Our weather didn’t hold – as predicted. We had a drizzly drive over to Milford Sound. We didn’t take advantage of the various trecks available from the road although we did stop off at one look-out for a while and at Chasm something – very near the sound – very attractive falls / rushing water that had carved holes in the rocks. Shortly after we arrived a whole flock of Asians arrived in about 5 different buses. We had a head start – but a toddler. Aidan was soon having his hair caressed and cheeks touched. There is something about my kids and Asians… A girl even took Quincy out of Pete’s arms – that lasted about 10 seconds until Quincy started balling at the top of his lungs. Aidan rather enjoys the attention and acts a bit shy and smiley. The same girl walked backwards a lot of the way so she could look at Aidan! In the parking lot we got to see 3 Kea birds – Alpine parrots (the only ones anywhere I believe living in snow country). They are quite large and were at the edge of the parking lot fighting over apples one of the driver was tossing them. Before we had gotten to Chasm we had seen several large handwritten signs saying “STOCK”. We speculated about them. Then we ran into – stock. Sheep to the left, sheep to the right, sheep ahead and behind. Dave wanted to see sheep – I think he can now say NZ has sheep! They were being moved to another pasture I assume and were being followed by a man in a truck (pulling one sheep behind laying down in a trailer) and a barking dog running after them. Other than us, the sheep and a bus coming up behind, it was just a lot of wild landscape. The last 7 km or so before you see Milford are in avalanche country and no vehicle stopping is allowed. Very steep slopes up to snow covered peaks. Hardly any growth established on the slopes. Various waterfalls all along. Then you drive straight into one of the mountains – and through in a 1.2 km long tunnel. Out on the otherside you see Milford Sound below and just have to go down a few hairpins turns and you are there. The rain had actually ceased falling by this point and we had pretty decent visibility to the tops of the mountains. We were with the same tour operator. This time on their boat that takes overnight tours in the summer. Very nice boat and perhaps less people than the previous day on a larger boat. We had signed on for a 2 ½ hour nature cruise. The nice thing about this tour is that it was much slower paced so you could stand out on deck quite comfortably. At Doubtful Sound we were mostly trecking along at a fast clip and it was breathtaking to stand out in most places. At Milford we got right up to the edge of the cliffs at places and came to a halt. They spent a while out in the Tasman Sea – very rocky motion from the waves – the fjords on the other hand are almost like glass in many places. Milford is the most northerly fjord, the steepest inside, and one of the smaller ones. Because of the steepness you could really appreciate the tree avalanches in all their states of regeneration – you saw a lot of places that had had avalanches. We had another picnic lunch while hearing some of the same commentary but also learning new things like that waterfall over there is 2 times the Empire State Bldg, 2 ½ times Eiffel Tour, 3 times Naigra Falls (in height) etc. Waterfalls are a dime a dozen. And you do start to have sensory over load of the ooh and aah scenery variety. We have seen a lot of very pretty snow clad peak scenes with farmland in front and often a river or body of water running through. Right at the end of the tour as we were heading back to the dock we got to see several seals creating and feasting on a “meatball” of millions (?) of tiny fish. Very cool. Several birds had joined in the fray too. Then an ice cream for the road and back to the motel. Aidan got to play on the trampoline a bit – he has gotten very fond of them and much more intrepid about his jumping since our arrival.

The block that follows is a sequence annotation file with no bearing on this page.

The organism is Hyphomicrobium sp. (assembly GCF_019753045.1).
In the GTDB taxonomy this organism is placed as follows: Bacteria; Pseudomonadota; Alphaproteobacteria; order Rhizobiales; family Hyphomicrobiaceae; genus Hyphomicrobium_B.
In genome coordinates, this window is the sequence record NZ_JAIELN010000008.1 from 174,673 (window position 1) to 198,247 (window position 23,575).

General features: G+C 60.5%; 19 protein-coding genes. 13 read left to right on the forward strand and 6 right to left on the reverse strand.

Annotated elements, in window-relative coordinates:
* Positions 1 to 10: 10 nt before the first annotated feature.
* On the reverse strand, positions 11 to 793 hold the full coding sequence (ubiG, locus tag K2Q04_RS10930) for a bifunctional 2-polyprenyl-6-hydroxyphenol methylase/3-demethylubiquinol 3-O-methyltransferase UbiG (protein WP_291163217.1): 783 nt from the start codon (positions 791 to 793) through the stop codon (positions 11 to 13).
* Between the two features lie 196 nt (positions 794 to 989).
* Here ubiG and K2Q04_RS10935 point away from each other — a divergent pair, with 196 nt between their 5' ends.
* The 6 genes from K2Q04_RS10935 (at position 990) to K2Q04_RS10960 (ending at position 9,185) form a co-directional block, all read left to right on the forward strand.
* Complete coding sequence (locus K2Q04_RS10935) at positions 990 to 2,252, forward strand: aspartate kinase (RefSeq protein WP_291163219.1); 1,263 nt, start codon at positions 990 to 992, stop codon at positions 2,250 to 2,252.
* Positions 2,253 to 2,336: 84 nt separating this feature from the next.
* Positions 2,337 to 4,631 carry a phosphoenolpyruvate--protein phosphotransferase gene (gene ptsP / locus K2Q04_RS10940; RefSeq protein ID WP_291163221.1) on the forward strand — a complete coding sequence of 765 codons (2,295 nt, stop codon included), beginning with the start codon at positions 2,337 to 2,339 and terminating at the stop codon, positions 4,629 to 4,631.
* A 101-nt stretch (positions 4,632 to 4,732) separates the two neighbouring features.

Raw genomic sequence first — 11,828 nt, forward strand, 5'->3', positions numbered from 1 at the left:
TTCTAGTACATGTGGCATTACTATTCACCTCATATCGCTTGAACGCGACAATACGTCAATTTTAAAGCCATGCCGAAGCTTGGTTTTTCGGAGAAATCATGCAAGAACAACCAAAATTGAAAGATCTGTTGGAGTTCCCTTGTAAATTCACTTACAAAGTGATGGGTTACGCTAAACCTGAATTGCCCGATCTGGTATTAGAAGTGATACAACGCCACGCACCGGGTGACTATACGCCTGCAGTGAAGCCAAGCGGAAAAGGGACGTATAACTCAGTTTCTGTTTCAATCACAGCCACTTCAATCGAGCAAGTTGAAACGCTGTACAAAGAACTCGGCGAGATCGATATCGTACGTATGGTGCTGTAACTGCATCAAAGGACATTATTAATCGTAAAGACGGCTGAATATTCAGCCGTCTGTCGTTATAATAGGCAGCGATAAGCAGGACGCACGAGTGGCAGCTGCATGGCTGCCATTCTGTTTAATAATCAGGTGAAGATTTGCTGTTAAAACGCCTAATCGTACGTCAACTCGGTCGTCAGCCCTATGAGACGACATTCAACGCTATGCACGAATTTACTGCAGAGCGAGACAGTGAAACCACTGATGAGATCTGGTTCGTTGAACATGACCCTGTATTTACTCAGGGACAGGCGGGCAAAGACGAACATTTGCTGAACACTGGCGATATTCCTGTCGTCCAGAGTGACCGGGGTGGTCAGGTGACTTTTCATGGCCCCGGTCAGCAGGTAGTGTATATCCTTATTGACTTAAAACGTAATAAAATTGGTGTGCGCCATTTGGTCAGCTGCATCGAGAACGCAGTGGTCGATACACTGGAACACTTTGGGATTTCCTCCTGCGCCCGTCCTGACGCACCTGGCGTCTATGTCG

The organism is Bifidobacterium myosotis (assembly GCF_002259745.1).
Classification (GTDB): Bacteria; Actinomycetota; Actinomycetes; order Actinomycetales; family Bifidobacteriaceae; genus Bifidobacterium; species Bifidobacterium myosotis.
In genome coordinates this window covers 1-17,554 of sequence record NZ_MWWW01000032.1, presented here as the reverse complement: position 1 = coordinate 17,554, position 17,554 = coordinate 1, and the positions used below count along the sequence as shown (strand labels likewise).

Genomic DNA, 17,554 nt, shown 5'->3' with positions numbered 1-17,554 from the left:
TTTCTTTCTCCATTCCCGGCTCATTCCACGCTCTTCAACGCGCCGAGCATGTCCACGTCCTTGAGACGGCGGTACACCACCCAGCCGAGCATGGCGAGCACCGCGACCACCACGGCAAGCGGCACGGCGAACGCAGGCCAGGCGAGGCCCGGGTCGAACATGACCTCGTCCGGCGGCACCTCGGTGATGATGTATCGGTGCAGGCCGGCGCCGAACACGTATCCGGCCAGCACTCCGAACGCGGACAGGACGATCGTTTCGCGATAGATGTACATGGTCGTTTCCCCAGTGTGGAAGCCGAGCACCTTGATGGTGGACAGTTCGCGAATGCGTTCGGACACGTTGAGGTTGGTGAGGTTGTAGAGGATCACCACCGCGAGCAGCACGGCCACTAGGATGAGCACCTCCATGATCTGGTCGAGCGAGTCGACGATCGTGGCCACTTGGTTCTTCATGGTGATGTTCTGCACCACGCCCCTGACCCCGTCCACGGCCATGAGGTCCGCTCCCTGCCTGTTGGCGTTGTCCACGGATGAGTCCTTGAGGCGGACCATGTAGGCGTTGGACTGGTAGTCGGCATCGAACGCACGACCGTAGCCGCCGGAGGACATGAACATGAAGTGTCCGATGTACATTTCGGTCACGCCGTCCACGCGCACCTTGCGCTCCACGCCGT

We were sad to be leaving Te Anau (I finally learned how to pronounce the name – after we left – tea a now. No inflections on any syllables). It was a small but attractive town on the lake and we had nice lodgings and easy walks everywhere and fun day trips.
Back to Queenstown. The drive back was actually much more attractive than we had expected. Surprise surprise. Quite a few deer farms in with the sheep farms. We had to drop Pete off to fly back to work so that he can finance my travels J We then decided to head out to our accommodations. I had booked us at a place called Nuggets Point a bit out of town toward the ski area. Up a bit into a steep sided valley/pass/whatever it is called. It is a resort and has restaurant, pool, etc – not just a motel like we had been staying at. Our room had more storage than we have at home in SF! It also was set up great for large families – nice queen bed in room with one wall all glass overlooking Shotover River below adjacent to bathroom and then kids room with 4 bunk beds then the laundry. There was another bathroom off the living /kitchen area (with same view in living room to water and mountain). Too bad we weren’t a large family with ma and pa and 4 kids! It actually worked fine. Aidan chose to occupy Quincy’s crib they had set up, I put Quincy in one lower bunk and I took the other. We went down to dinner the first night. They had set up 3 tables in the lounge area (fireplace, books, games, bar). We were the only occupants (thankfully). It was a slow dinner but very delicious. Dave tried venison for the first time and I tried rack of lamb. Yum! Aidan had what looked to me to be the best (most American) hamburger of our trip. They do weird things to burgers here – beets, eggs, you name it on top.
Next entry – boat ride #3 and onward to Dunedin.